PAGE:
My name is Carole Sanguedolce. Almost 20 years ago I received the most amazing gift of a sister. I was born and raised an only child in Cobalt, a very small rural town in northern Ontario, Canada. You can imagine my surprise when in my thirties and pregnant with my first child I received a call from my mother telling me she had heard from someone she never ever expected to hear from. In the 1960’s my mother put a baby up for adoption after finding herself pregnant and unwed. She was born and raised in Cobalt with a catholic upbringing. In such a small town, mistakes or indiscretions would follow you. In secrecy arrangements were made, she left her small town and had her baby in New York. This situation was not to be talked about again when she returned.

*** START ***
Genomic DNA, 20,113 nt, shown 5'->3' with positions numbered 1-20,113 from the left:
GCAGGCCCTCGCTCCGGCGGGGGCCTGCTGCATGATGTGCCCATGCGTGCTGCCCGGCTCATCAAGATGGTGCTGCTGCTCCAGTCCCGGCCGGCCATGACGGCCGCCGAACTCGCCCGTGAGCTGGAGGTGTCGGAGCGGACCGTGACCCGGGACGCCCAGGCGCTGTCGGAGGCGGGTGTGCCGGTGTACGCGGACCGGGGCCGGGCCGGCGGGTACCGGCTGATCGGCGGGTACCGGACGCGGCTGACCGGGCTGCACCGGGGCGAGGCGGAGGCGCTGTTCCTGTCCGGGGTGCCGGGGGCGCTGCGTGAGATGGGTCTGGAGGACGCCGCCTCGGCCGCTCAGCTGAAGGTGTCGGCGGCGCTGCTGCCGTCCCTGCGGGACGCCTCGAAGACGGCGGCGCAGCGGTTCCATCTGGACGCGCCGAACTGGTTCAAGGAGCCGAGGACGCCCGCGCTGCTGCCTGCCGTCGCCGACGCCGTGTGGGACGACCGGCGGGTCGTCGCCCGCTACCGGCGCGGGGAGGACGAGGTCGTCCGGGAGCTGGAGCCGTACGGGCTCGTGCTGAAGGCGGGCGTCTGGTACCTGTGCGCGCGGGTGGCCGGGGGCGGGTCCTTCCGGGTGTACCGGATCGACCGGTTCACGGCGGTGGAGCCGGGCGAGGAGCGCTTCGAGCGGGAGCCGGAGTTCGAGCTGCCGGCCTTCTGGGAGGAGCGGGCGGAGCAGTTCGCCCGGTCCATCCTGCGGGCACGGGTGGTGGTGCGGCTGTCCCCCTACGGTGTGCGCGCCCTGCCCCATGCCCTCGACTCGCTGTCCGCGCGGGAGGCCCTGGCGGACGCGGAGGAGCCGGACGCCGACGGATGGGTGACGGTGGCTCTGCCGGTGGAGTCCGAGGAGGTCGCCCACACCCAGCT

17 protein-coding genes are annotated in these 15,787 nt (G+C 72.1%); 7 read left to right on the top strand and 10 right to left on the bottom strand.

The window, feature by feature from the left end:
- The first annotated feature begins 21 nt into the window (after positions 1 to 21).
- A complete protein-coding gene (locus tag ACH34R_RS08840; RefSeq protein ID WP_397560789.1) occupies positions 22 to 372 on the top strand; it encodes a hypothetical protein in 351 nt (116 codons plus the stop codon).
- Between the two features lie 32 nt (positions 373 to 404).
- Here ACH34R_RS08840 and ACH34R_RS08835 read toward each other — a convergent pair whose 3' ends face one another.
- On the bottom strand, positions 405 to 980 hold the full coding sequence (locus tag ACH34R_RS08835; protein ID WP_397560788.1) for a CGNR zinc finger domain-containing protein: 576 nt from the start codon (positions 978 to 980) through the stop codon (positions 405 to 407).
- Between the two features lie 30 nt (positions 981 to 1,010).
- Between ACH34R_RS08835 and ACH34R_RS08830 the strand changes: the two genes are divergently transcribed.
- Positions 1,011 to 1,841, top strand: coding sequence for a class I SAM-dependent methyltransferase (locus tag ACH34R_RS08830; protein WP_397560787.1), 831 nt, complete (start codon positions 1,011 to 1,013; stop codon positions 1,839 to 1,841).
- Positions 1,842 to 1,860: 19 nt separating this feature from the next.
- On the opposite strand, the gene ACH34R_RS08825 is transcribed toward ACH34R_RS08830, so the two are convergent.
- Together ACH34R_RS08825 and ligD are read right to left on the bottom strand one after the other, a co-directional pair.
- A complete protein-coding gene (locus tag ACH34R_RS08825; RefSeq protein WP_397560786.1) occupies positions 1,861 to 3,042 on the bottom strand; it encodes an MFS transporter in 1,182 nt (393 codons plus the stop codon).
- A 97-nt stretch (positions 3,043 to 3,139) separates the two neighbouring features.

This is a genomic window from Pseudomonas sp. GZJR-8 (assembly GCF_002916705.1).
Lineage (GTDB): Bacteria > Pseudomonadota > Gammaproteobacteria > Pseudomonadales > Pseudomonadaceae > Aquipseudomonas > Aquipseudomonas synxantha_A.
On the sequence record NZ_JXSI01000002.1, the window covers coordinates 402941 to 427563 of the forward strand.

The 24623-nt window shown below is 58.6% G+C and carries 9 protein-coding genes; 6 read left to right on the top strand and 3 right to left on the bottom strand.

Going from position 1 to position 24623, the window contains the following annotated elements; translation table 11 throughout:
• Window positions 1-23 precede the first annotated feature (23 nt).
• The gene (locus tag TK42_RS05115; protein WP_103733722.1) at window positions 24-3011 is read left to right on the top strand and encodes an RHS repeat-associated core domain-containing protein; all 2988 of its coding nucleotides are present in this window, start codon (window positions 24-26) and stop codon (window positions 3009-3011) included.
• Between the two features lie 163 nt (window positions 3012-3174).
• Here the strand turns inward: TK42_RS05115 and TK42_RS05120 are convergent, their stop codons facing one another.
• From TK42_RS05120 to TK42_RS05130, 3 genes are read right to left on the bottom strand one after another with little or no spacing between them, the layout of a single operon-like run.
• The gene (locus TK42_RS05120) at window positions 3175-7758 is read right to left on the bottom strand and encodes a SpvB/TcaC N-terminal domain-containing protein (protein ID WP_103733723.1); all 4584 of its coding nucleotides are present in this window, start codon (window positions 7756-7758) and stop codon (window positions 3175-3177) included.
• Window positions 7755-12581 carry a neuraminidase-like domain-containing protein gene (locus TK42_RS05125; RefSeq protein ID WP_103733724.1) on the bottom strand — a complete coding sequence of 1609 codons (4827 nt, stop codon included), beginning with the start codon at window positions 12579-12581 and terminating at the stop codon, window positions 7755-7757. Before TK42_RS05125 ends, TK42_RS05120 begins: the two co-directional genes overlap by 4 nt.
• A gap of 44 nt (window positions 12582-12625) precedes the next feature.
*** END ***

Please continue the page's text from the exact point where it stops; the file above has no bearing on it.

My sister Jeannie Lachman was adopted as an infant. She had two wonderful parents and felt loved, accepted and cherished. Jeannie grew up always knowing she was adopted. She was always curious about her birth parents, but never wanted to hurt her adoptive parents feelings by searching. It was not until she gave birth to her first child that she felt an overwhelming need to know her medical history and where she came from. This is where her 8 year search for my mother began. It started with non identifying information provided by the adoption agency. It was a long emotional journey during a time when social media did not exist.